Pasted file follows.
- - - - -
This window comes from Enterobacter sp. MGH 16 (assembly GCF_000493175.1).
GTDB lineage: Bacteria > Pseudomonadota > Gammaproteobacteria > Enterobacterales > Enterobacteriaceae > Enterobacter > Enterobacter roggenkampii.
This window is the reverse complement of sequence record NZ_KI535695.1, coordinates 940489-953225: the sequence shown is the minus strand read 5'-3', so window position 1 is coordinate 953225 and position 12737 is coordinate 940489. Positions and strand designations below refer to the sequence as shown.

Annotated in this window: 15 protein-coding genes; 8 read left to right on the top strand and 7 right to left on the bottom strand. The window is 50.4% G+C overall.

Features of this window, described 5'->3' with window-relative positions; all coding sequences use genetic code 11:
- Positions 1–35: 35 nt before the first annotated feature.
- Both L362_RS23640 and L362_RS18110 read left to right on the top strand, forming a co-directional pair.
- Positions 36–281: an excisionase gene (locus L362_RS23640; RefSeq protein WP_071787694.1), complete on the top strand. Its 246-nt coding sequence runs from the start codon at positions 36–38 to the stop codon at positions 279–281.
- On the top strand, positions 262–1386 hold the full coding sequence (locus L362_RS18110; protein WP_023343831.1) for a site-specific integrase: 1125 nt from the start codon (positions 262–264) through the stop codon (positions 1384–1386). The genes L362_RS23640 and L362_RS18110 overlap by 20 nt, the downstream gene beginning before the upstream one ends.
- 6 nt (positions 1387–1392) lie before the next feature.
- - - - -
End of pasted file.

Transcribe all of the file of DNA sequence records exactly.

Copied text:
This window comes from Enterobacter sp. MGH 16 (assembly GCF_000493175.1).
GTDB lineage: Bacteria > Pseudomonadota > Gammaproteobacteria > Enterobacterales > Enterobacteriaceae > Enterobacter > Enterobacter roggenkampii.
This window is the reverse complement of sequence record NZ_KI535695.1, coordinates 940489-953225: the sequence shown is the minus strand read 5'-3', so window position 1 is coordinate 953225 and position 12737 is coordinate 940489. Positions and strand designations below refer to the sequence as shown.

Annotated in this window: 15 protein-coding genes; 8 read left to right on the top strand and 7 right to left on the bottom strand. The window is 50.4% G+C overall.

Features of this window, described 5'->3' with window-relative positions; all coding sequences use genetic code 11:
- Positions 1–35: 35 nt before the first annotated feature.
- Both L362_RS23640 and L362_RS18110 read left to right on the top strand, forming a co-directional pair.
- Positions 36–281: an excisionase gene (locus L362_RS23640; RefSeq protein WP_071787694.1), complete on the top strand. Its 246-nt coding sequence runs from the start codon at positions 36–38 to the stop codon at positions 279–281.
- On the top strand, positions 262–1386 hold the full coding sequence (locus L362_RS18110; protein WP_023343831.1) for a site-specific integrase: 1125 nt from the start codon (positions 262–264) through the stop codon (positions 1384–1386). The genes L362_RS23640 and L362_RS18110 overlap by 20 nt, the downstream gene beginning before the upstream one ends.
- 6 nt (positions 1387–1392) lie before the next feature.